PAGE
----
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Police Body Cam Footage Costs Public $150, Officers Time

Charlotte Tuggle

Earlier this year, a state law mandated that a police department could not charge more than $150 for a copy of police body camera footage. The question now: Is $150 a fair price or might it have a cooling effect on people seeking video? WBAA’s Charlotte Tuggle reports. 

Police departments across Indiana are grappling with the cost of body-worn camera technology.

Some have quit the process altogether, saying the expense is too great for their department – even if they can recoup $150 every time someone asks for footage.

At the Lafayette Police Department, Chief Pat Flannelly says preparing that video footage could tie up an officer for more than a week.

“We do have very significant concerns about the cost and what it could cost us in terms of manpower to be able to meet these requests,” Flannelly says. “And ultimately, if we even are able to meet the requests, depending on the level of demand.”

The LPD fully implemented the Taser body cam system this April. The system categorizes footage for the officers, but each minute of video must be viewed and redacted if necessary.

LPD Captain of Administrative Services Brad Bishop says one case that had multiple officers respond to a scene produced around 12 hours of video.

“If there was something in here that needed to be redacted, it would have to be redacted on each officer’s camera theoretically,” Bishop says. “So, you’re probably looking at a week, week and a half, 10 - 14 days’ worth of work.”

We wanted to know how long the process would take a skilled video editor.

So we went to see Indiana Motion Pictures owner Gary Higgins, who edits video for a living. He owns a body camera and offered to record video of me entering his home studio and then redact my face from it. He says it could take up to an hour to remove a face from the 18 seconds of video he shot.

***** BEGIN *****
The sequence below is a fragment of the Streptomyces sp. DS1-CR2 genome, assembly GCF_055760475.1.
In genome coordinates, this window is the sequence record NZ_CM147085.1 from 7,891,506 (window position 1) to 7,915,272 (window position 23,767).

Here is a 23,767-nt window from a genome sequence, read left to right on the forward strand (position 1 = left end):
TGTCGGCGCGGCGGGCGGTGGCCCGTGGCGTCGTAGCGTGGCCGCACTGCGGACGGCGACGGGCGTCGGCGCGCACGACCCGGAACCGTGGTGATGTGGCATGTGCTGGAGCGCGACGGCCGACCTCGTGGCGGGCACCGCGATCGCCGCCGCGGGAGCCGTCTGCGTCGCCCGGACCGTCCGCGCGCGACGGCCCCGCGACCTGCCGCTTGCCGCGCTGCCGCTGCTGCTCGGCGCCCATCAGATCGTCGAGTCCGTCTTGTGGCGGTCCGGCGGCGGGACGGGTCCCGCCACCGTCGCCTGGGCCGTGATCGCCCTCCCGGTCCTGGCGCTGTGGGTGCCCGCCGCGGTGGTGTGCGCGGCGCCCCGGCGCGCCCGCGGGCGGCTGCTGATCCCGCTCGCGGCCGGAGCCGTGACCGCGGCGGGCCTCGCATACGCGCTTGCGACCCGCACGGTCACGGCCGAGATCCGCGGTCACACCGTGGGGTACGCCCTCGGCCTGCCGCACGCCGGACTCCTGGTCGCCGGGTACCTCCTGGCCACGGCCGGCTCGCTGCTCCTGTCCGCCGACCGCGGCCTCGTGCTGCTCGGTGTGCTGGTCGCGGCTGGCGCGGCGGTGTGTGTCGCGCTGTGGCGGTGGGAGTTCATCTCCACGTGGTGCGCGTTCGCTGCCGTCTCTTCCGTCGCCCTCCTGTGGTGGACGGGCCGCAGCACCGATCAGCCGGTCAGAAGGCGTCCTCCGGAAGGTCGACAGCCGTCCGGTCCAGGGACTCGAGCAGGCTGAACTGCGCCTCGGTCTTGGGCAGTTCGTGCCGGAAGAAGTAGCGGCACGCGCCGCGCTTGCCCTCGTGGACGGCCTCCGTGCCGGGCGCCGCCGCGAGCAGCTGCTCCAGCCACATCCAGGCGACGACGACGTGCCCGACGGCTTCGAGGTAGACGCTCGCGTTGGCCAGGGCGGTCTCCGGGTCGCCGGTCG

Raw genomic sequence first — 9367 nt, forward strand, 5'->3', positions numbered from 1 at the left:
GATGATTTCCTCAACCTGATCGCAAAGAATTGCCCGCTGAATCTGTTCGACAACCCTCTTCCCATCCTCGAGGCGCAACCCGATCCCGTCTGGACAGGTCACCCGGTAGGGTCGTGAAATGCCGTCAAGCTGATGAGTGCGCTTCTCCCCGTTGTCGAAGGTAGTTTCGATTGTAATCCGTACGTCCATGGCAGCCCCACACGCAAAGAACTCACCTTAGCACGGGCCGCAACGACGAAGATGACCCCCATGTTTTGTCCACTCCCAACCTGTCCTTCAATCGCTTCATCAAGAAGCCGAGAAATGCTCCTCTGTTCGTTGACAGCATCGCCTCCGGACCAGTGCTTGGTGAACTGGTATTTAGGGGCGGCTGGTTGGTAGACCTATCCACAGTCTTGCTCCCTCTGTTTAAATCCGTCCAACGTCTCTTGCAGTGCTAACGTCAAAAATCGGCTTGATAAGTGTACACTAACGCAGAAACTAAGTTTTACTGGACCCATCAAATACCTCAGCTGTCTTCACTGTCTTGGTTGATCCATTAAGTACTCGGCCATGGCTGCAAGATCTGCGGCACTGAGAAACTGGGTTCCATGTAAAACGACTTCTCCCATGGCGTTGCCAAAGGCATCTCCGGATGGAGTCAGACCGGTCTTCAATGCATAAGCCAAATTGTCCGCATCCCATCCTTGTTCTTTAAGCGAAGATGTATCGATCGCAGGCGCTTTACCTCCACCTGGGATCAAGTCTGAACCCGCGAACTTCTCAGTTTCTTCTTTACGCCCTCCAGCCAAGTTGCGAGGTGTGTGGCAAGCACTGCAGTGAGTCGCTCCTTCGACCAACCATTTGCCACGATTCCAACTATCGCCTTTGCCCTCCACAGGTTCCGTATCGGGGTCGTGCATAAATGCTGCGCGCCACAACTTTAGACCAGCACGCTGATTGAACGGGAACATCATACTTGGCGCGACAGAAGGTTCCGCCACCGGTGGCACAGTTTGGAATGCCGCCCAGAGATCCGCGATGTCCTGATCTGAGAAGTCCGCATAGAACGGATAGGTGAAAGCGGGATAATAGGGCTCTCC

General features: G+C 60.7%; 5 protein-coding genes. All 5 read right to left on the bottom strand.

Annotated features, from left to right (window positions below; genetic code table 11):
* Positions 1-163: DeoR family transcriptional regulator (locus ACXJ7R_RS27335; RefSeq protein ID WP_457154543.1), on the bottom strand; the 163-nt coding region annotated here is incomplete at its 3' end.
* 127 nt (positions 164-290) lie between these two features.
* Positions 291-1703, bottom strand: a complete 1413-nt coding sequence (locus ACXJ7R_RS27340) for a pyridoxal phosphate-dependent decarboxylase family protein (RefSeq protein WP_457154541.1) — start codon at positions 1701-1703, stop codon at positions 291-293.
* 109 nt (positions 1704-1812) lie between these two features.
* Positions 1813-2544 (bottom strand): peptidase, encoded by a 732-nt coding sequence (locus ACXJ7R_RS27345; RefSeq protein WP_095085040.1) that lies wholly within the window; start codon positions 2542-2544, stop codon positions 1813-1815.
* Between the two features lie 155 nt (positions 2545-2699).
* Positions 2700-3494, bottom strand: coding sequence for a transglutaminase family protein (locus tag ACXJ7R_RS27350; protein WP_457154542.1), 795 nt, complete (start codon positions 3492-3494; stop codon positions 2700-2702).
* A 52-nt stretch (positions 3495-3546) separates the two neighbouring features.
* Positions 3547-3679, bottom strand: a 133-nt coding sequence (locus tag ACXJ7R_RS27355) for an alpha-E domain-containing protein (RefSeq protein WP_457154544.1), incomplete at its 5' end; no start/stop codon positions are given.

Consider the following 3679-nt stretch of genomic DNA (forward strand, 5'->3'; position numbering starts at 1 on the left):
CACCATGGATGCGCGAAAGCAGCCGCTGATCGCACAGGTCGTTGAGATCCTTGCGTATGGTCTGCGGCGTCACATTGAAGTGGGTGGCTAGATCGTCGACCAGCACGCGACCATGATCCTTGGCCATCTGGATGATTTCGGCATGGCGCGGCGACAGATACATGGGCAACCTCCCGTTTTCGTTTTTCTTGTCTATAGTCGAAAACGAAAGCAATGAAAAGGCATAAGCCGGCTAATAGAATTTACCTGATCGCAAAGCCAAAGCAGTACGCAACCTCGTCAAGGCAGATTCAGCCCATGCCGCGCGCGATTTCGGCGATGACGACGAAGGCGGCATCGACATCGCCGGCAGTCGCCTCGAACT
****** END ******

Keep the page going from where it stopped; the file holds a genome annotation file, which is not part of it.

Credit Charlotte Tuggle / WBAA
Higgins created a rough redaction shape to lay over the video.

“For each second, for your audience, there’s 30 still pictures a second for moving video,” he says. “So, that means there’s 30 different places each second that your face could be visible.”

He says a process such as covering a minor’s face in a video, especially in footage from a moving camera that may be in bad lighting, can be painstaking, because he’s not aware of software that can identify a face, find it in each frame of sometimes erratic video like that often shot by body cameras, and then hide it.

Higgins says there’s also the cost of equipment to consider, such as storage and software. The LPD stores anywhere from 21 to 24 terabytes of video at one time in its system.

When the law setting the cost was signed, the American Civil Liberties Union of Indiana released a statement calling the law beneficial to both police departments and the public.

But, their concerns included the high cost of a copy and the lack of regulation over how much video editing could be carried out by an officer.

ACLU of Indiana Executive Director Jane Henegar says whether the cost is too burdensome lies in the details, such as whether a citizen is expected to shoulder the full cost.

“If it’s a matter of repeated costs, depending on how police departments implement it, it could turn into a barrier to the transparency and accountability benefit of video footage,” she says.

Henegar says the goal is to set a reasonable cost.

And Northern Illinois University’s Kirk Miller, who heads the college’s sociology department and researches police decision-making, says he thinks it may not be that expensive forever.

“While the $150 seems like an impediment and seems sort of out of line from a citizen’s standpoint, I suspect that over time, that number either will come down – that some agencies will figure out ways to charge less,” Miller says.

As for the editing concern, the Tippecanoe County prosecutor’s office mandates how much the video can be edited.

Credit Charlotte Tuggle / WBAA
Capt. Brad Bishop says it's an LPD requirement for every officer to have their body cam recording while on duty.

Lafayette Police Chief Pat Flannelly has no plans to drop the body camera technology because it’s helping prosecute criminals.

“We want to be able to have this information and be able to show it to people in the appropriate circumstances,” Flannelly says. “It’s amazing the type of evidence that we can now present in criminal cases.”

Through the first six months the law has been in place, requests for LPD body camera footage have been filed for traffic stops and civil case investigations. 

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